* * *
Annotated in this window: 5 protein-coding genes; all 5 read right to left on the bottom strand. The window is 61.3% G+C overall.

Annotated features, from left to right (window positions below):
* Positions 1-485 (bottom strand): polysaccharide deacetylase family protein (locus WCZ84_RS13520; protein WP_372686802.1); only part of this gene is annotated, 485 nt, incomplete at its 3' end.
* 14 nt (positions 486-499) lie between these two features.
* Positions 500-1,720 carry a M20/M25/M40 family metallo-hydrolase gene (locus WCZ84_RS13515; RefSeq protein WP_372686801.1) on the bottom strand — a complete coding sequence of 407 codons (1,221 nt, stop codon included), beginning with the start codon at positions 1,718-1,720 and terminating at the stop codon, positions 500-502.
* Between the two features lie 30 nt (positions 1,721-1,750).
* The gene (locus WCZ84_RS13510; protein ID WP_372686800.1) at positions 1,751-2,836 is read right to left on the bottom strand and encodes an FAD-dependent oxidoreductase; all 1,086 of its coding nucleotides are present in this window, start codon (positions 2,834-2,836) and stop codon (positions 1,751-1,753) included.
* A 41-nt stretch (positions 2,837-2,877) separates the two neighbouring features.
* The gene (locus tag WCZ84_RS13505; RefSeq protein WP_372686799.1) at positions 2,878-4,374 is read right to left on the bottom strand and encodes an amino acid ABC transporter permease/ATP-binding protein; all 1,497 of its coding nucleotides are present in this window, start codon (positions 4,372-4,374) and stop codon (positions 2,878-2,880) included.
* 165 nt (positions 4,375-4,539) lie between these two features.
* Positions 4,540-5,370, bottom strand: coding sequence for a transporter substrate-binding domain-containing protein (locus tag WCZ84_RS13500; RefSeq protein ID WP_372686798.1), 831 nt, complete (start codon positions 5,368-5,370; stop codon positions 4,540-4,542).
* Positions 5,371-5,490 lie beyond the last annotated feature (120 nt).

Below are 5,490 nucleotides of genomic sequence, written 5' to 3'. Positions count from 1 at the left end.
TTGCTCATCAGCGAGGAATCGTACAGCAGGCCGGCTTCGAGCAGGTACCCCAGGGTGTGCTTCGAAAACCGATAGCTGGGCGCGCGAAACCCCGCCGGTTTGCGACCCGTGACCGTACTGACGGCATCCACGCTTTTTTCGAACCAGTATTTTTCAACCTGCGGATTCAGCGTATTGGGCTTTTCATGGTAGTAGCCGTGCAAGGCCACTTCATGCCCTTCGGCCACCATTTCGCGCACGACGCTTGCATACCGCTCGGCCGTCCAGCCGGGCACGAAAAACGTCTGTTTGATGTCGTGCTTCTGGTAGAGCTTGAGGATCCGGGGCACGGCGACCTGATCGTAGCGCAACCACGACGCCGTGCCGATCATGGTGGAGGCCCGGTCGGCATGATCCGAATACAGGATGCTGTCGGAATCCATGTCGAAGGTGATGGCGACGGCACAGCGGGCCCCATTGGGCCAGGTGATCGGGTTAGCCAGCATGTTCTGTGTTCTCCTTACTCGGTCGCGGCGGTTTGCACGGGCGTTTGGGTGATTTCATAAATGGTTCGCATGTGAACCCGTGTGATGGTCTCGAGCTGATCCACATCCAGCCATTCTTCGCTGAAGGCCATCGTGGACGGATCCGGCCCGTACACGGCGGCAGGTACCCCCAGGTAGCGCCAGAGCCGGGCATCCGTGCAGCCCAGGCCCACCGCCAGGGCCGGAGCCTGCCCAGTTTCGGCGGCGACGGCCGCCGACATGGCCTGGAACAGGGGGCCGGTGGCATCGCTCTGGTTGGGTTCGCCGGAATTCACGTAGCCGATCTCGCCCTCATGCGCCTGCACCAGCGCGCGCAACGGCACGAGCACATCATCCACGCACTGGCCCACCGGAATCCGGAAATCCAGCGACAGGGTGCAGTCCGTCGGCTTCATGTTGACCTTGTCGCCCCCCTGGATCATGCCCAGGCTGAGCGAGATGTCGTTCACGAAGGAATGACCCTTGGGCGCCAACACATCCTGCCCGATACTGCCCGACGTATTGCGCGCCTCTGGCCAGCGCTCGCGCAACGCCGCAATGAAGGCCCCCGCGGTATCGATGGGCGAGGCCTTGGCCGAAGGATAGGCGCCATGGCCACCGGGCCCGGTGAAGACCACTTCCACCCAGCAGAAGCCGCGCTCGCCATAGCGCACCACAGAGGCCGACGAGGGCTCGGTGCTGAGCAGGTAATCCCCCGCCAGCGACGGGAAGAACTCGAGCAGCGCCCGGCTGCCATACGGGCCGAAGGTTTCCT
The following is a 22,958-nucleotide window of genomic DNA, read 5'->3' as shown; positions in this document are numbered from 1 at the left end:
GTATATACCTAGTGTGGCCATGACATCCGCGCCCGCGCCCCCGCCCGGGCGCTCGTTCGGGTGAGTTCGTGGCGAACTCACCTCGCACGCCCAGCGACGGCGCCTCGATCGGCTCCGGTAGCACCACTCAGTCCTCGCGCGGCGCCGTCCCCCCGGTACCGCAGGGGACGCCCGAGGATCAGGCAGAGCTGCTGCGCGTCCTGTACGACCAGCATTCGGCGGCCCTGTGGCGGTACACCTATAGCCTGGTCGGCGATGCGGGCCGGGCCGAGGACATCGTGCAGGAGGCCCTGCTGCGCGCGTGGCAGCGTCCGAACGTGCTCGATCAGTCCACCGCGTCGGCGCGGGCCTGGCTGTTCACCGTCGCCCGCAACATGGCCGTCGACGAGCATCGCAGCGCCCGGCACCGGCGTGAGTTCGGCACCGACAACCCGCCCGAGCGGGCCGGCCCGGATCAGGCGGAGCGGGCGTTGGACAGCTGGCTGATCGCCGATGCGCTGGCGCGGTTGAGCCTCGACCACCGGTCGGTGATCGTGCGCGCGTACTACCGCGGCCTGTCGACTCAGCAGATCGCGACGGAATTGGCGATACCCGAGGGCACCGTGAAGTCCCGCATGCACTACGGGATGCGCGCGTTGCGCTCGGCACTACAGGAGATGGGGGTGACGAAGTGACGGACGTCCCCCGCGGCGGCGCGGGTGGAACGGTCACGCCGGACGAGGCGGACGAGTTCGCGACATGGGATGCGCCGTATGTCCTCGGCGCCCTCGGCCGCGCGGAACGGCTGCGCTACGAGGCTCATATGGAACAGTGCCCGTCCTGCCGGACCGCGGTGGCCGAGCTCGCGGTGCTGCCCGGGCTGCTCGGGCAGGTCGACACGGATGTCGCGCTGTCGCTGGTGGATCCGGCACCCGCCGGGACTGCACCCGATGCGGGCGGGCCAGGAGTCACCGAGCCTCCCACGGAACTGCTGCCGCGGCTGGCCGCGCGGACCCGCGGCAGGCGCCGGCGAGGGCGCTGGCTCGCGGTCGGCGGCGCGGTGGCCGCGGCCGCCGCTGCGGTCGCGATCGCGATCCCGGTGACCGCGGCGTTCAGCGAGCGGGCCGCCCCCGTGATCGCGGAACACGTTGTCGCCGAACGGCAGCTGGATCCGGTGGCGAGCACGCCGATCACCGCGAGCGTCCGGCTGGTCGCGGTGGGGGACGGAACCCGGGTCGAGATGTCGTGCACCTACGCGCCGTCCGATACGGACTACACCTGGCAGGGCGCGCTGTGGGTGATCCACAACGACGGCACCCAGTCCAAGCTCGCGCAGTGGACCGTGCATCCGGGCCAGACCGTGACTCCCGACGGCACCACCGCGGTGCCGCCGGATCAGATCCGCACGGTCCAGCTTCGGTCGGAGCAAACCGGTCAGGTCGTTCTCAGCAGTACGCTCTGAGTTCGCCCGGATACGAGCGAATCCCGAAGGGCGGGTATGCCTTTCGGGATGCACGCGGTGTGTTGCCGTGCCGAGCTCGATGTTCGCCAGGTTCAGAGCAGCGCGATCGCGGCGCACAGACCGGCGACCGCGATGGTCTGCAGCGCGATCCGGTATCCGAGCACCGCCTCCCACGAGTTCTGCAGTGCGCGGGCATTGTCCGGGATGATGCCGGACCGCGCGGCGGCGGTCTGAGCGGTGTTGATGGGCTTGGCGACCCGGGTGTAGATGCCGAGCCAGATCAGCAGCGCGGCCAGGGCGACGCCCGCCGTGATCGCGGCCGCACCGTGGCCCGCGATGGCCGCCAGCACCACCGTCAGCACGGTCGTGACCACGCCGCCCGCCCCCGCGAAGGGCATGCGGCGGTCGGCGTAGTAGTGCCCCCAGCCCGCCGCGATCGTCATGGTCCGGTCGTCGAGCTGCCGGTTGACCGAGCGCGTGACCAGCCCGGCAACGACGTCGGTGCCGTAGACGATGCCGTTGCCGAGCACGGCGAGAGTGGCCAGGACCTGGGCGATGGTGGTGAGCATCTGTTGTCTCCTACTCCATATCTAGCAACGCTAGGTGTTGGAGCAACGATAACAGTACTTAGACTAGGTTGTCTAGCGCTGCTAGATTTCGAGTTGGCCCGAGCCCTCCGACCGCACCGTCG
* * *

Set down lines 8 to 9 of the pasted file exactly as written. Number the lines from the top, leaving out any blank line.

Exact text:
* A 41-nt stretch (positions 2,837-2,877) separates the two neighbouring features.
* The gene (locus tag WCZ84_RS13505; RefSeq protein WP_372686799.1) at positions 2,878-4,374 is read right to left on the bottom strand and encodes an amino acid ABC transporter permease/ATP-binding protein; all 1,497 of its coding nucleotides are present in this window, start codon (positions 4,372-4,374) and stop codon (positions 2,878-2,880) included.